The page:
For Bill Parcells, the one that got away came in the 1984 supplemental USFL draft. The Bucs chose quarterback Steve Young first, and then the Oilers selected running back Mike Rozier. With the third pick, Parcells' Giants chose a player who would have a Hall of Fame career. But they passed up a player who could have given them a dynasty.
Parcells recalls the team was drawn to offensive tackle Gary Zimmerman because the Giants needed offensive linemen, and their defense already was strong with promising outside linebacker Lawrence Taylor. So the late, great general manager George Young chose Zimmerman—ahead of defensive lineman Reggie White.
"I was not in charge of the draft, but it was not a big argument," Parcells said. "We had them rated closely."
As it turned out, Zimmerman did not want to play for the Giants, so the team traded him to the Vikings for a pair of second-round picks they later would use to select defensive back Mark Collins and safety Greg Lasker.
One pick after the Giants, the Eagles, of all teams, chose White.
"The first game that year, we played Philadelphia," Parcells said. "I think he got two sacks. He was playing defensive tackle, and he wasn't playing every down yet. I remember telling my coaches, 'We're going to have to deal with this guy for a long time.' It was pretty obvious right away. Looking back on it, had we chosen Reggie, I think our defense, which was pretty dominant as it was, would have been really exceptionally strong for a good length of time.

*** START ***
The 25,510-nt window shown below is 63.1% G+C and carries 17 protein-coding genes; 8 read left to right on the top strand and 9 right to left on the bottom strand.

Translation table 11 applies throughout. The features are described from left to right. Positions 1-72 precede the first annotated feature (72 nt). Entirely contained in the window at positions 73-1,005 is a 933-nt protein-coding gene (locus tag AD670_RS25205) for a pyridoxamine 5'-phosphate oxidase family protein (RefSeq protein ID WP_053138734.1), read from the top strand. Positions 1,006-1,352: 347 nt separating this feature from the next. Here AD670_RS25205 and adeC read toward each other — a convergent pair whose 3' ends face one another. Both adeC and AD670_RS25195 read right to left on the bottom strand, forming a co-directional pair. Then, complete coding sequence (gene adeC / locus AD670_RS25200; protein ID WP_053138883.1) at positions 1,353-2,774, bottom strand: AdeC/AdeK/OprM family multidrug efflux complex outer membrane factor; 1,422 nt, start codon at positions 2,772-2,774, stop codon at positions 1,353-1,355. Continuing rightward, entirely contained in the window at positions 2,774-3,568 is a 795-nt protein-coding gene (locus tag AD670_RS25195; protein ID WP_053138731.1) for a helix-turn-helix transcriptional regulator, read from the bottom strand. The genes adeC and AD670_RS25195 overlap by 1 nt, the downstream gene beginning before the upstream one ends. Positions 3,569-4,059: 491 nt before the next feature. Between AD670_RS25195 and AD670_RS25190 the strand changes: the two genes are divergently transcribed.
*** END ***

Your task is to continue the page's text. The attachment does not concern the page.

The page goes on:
"The combination of Reggie White and Lawrence Taylor would have been something special."
And they would have been playing in game plans designed by Bill Belichick.
The Packers also could have put together a duo for the ages—a quarterback-wide receiver duo. The one that got away from Ron Wolf was Randy Moss.
Wolf will be inducted into the Pro Football Hall of Fame this August, and he is regarded as one of the best talent evaluators in NFL history. As Wolf prepared for the 1998 draft, he recognized Moss' unique ability. But the Packers general manager never seriously considered Moss because of his checkered past.